At the Top of the Steps That Lead Down from MIsgav Am to Ramallah

16/01/2012 Nir Yesod


Misgav Am is in a pastoral area overlooking southern Lebanon and the Hermon and spread out below is the Huleh Valley. The view is spectacular. Occasionally the quiet is disturbed.
 

I grew up there during the seventies and eighties in a reality in which war was no stranger.

The kibbutz was often attacked by a barrage of katyushas fired by the PLO from their bases in southern Lebanon. Then, in the dead of night, sleepy and barefoot, covered by a blanket we would run to the shelters.

I was in the second grade when Zahal (the Hebrew acronym for the Israeli Army) entered Lebanon for the first time (Operation Litany), and consequently, for two weeks we lived underground. In the shelter we studied, ate, played and slept. We were not allowed to put even our noses outside.

This insane reality has not changed.

 On the last day of Pesach in April 1980, five members of the "Arab Front for the Liberation of Palestine" infiltrated the kibbutz (communal village) and gained control of the building housing the babies. They immediately murdered Sammy Shani, the kibbutz secretary, and the baby Eyal Gluska. After many long hours and after a battle in which Eldad Zafrir of the Golani commando unit was killed and many others were wounded, Zahal managed to release the hostages. The feeling that Misgav Am was impenetrable was replaced by constant fear. A little more than a year later another catastrophe struck, this time in my family.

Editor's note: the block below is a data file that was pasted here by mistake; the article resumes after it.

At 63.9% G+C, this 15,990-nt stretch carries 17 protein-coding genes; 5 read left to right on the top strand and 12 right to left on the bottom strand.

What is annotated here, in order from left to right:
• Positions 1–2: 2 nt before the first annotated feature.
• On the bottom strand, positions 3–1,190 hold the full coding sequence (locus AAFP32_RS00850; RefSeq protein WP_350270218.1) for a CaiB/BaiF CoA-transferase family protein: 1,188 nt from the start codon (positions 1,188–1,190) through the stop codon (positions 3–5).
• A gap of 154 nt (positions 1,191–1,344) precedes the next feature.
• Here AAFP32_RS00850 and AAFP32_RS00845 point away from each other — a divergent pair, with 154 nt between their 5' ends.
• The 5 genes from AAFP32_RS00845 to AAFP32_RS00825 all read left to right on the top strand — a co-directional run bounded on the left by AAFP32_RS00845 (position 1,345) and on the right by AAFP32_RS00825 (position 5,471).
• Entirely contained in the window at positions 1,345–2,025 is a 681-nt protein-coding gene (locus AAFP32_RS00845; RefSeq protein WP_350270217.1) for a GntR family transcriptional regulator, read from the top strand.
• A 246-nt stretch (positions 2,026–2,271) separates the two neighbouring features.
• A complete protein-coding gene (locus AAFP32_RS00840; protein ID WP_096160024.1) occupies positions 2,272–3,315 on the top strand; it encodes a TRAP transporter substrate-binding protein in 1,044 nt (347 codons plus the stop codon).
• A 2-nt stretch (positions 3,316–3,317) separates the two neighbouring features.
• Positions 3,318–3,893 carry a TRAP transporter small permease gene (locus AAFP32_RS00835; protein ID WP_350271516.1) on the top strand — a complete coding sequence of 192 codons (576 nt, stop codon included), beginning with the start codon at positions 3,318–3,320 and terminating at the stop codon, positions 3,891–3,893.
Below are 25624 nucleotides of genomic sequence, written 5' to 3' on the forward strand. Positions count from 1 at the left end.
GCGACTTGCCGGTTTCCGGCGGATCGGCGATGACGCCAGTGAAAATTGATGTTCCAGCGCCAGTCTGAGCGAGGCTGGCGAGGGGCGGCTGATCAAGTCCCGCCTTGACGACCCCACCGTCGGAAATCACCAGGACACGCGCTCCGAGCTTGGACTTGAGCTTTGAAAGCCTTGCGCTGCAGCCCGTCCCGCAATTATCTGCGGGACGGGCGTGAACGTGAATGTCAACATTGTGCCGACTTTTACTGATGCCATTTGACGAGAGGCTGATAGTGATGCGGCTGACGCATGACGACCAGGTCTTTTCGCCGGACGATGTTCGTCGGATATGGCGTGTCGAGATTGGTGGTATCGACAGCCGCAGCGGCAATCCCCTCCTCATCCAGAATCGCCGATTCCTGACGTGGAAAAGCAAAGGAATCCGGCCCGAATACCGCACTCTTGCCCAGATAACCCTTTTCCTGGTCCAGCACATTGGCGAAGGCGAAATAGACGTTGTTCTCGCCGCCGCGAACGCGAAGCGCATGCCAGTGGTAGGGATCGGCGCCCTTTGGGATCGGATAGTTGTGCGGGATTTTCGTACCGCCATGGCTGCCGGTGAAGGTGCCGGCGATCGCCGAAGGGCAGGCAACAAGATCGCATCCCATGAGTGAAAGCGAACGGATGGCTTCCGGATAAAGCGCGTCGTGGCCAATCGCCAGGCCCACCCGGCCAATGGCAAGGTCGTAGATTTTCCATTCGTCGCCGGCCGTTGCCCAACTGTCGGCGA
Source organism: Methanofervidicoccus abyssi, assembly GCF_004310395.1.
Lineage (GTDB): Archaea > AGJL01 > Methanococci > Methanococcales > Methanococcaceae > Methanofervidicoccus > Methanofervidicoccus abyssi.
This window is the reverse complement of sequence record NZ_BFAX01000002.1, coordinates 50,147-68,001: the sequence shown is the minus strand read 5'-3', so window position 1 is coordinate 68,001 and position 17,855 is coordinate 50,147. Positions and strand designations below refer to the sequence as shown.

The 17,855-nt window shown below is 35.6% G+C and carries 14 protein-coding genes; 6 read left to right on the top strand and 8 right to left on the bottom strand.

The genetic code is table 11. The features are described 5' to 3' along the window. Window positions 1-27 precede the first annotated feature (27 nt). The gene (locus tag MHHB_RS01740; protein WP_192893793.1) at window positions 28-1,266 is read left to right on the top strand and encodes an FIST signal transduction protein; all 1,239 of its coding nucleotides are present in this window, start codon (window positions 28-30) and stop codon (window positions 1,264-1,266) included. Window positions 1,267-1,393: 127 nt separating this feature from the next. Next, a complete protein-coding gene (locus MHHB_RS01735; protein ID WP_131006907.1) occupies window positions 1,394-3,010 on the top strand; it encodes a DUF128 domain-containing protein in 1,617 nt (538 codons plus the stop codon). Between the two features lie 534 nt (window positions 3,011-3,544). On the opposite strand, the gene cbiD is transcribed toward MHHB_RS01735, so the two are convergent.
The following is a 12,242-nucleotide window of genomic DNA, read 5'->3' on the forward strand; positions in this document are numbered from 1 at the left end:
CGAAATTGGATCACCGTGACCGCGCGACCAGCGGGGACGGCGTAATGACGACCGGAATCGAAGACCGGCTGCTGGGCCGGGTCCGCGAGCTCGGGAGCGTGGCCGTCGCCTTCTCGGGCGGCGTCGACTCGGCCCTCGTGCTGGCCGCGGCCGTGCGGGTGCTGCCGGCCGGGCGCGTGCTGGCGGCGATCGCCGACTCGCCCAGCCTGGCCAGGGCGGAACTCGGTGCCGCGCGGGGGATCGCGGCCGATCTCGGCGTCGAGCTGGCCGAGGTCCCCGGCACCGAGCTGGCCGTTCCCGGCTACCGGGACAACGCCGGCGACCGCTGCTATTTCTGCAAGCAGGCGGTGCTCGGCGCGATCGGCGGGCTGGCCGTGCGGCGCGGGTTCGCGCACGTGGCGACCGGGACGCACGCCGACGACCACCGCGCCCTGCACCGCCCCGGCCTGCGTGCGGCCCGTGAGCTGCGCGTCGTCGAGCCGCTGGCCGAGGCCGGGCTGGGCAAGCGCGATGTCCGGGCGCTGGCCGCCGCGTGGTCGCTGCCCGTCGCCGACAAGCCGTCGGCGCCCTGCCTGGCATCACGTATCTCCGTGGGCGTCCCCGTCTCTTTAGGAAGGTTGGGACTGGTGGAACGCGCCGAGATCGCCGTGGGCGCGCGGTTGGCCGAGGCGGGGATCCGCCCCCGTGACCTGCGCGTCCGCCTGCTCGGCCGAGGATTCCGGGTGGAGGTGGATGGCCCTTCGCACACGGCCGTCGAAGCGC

In the early hours of the 20th of July 1981, one of the days later known as the ten-day battle, after having spent several days in the shelter my mother went out to take a shower before work. A salvo of katyushas fired by the PLO from Lebanon towards Misgav Am caught her at the entrance of our house, one step away from the entrance.

The shelter shook. Only a few meters separate the room, I slept in my parents' room. My mother slept with me in the shelter and for some reason she decided to get up and go to work that day. The kibbutz was almost completely paralyzed in those days and only a few went to fulfill emergency duties.

She was not among the few but still she went. After a short while our father came to fetch me and my brothers at the bottom of the steps of the shelter and said: "Mother is gone." I don't remember that I cried, maybe because a child born on the kibbutz is not allowed to cry. Maybe because a boy not yet 11 years old did not fully understand what his father was trying to tell him. Perhaps I do not understand to this day. My father did not hold on. In March 1993 he too "was gone."